UC San Diego
Information in coordinated system control
- Author(s): Kang, Keunmo
- et al.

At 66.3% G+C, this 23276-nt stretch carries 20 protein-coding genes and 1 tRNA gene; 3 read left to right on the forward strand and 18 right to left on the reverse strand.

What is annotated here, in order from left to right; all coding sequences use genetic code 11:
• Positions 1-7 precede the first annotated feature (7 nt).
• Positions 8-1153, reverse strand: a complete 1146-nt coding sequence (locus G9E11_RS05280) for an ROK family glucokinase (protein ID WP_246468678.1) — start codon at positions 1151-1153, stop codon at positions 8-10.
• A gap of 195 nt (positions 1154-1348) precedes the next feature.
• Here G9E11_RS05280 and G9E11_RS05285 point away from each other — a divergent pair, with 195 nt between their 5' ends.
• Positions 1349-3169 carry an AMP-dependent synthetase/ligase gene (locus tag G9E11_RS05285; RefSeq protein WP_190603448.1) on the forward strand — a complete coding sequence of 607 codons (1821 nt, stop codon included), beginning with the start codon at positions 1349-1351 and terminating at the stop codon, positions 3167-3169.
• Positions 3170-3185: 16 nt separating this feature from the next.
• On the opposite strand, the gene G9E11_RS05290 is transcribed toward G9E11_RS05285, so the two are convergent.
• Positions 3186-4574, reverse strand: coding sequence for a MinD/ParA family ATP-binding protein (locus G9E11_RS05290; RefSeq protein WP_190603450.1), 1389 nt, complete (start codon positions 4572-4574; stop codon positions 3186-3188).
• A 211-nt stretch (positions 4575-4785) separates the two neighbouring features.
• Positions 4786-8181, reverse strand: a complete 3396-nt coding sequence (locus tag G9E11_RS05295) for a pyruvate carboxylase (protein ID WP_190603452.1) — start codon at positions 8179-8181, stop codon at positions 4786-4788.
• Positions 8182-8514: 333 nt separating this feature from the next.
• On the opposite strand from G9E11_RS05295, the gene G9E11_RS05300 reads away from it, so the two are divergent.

In this thesis, two subjects are considered: new techniques to improve stabilizing performance and feasibility in model predictive control and disturbance rejection control in coordinated systems. Model predictive control is powerful when a system has constraints. However, by nature, feasibility and stabilizing property of model predictive control can be lost without proper treatments. A new idea is studied for the case that a system is not well stabilized by classical model predictive control since the origin is not reachable from initial states in a limited horizon. We handle this matter by using a time- varying contractive terminal state equality constraint in model predictive control. The core condition to execute our idea is a structural property of the system such as contractibility or a known control lyapunov function. In addition, algorithmic approaches to guarantee feasible model predictive control are developed with several state constraint structures. Assuming that the model predictive control problem at current time is feasible, we want to know the set of terminal states or new references such that the problem at the next time instant is still feasible. Solutions are given for the linear system case using reachability analysis. The rest of the talk considers disturbance rejection control in coordinated systems. We employ a fixed vehicle formation problem as a working problem. The aim is to design a controller to maintain the formation and avoid collisions in the presence of disturbance, measurement, and communication noises. Each vehicle has its own local controller that uses the state and input information from neighbors via communication. We formulate local model predictive control and estimators for one vehicle to estimate the states of the neighboring vehicles. Since coordinated systems interact via the exchange of information through communication, as the network of coordinated systems increases in the number of subsystems, natural limits on the available bandwidth of communication need to be imposed. With the gaussian assumptions on the noises and disturbance, the estimators are designed by linear matrix inequality methods, which link control objective, estimation performance, and communication limits. Even when bounds on the uncertainties are known instead of the gaussian assumptions, controllers and estimators can be formulated. Case studies are provided to demonstrate the main ideas and discuss interesting design issues